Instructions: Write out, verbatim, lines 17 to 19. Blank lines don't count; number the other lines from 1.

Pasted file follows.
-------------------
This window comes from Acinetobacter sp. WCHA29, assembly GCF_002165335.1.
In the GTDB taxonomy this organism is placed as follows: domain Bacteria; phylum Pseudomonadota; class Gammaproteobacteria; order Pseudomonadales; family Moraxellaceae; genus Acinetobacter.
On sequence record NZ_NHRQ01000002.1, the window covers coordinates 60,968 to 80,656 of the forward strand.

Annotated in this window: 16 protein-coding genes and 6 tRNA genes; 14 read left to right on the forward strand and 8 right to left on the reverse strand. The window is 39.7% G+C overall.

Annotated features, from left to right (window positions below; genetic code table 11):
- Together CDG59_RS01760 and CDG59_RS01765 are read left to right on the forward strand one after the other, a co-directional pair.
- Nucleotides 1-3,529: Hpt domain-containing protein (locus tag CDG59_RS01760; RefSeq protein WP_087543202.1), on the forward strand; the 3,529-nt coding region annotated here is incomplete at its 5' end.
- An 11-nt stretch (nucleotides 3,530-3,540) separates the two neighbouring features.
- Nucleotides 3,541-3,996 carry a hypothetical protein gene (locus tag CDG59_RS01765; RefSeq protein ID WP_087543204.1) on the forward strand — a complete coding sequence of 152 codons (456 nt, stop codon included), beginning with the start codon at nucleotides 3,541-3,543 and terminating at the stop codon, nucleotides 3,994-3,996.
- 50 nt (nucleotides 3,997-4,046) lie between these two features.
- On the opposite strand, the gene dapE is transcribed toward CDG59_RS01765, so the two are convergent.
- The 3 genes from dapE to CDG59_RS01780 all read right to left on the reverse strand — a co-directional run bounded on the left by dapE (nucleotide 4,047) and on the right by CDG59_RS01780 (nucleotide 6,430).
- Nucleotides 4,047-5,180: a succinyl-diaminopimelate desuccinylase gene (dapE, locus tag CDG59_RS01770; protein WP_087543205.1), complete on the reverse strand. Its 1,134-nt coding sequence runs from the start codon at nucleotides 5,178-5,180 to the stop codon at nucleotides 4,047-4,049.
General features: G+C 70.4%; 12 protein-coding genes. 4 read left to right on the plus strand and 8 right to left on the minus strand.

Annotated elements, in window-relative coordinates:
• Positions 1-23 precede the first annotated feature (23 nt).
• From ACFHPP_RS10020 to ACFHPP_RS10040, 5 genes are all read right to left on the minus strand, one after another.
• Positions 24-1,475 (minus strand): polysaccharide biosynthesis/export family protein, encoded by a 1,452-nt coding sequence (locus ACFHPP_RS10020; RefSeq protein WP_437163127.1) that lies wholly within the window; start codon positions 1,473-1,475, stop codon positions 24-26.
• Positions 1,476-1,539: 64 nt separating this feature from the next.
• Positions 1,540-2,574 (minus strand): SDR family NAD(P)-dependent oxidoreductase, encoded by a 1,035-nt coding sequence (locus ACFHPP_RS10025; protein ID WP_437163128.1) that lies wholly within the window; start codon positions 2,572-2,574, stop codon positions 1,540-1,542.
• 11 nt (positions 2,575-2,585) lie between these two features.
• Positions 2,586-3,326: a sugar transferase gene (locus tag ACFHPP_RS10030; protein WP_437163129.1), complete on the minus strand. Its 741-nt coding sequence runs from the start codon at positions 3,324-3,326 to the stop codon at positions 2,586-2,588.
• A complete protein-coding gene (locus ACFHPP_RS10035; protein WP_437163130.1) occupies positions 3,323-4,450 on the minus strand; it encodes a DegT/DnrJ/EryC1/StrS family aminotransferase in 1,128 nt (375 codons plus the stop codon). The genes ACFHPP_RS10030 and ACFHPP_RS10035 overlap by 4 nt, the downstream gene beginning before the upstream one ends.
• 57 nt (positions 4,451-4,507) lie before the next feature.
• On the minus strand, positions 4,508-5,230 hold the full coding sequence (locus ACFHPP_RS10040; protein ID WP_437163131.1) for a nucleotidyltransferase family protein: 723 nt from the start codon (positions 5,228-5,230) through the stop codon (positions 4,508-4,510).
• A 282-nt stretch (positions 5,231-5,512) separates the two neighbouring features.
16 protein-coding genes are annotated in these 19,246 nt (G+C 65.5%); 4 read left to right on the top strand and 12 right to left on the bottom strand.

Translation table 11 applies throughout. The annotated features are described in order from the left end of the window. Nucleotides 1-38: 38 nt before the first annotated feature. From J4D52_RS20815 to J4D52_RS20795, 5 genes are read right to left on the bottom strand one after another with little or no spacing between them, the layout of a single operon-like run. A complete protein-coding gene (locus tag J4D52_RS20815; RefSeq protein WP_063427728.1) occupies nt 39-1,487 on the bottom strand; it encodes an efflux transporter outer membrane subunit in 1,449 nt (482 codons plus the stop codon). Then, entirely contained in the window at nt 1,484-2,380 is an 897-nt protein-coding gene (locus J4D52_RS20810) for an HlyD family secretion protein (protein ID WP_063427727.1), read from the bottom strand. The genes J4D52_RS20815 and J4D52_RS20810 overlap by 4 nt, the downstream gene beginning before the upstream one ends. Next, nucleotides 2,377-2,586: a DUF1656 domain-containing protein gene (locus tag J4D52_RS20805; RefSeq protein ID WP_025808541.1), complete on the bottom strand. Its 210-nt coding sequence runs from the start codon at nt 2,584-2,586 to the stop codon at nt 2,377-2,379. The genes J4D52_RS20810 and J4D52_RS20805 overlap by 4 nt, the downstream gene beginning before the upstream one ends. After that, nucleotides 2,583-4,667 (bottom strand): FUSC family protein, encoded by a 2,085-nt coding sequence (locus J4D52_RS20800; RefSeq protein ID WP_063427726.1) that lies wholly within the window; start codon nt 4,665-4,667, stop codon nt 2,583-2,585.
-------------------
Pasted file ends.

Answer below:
• From ACFHPP_RS10020 to ACFHPP_RS10040, 5 genes are all read right to left on the minus strand, one after another.
• Positions 24-1,475 (minus strand): polysaccharide biosynthesis/export family protein, encoded by a 1,452-nt coding sequence (locus ACFHPP_RS10020; RefSeq protein WP_437163127.1) that lies wholly within the window; start codon positions 1,473-1,475, stop codon positions 24-26.
• Positions 1,476-1,539: 64 nt separating this feature from the next.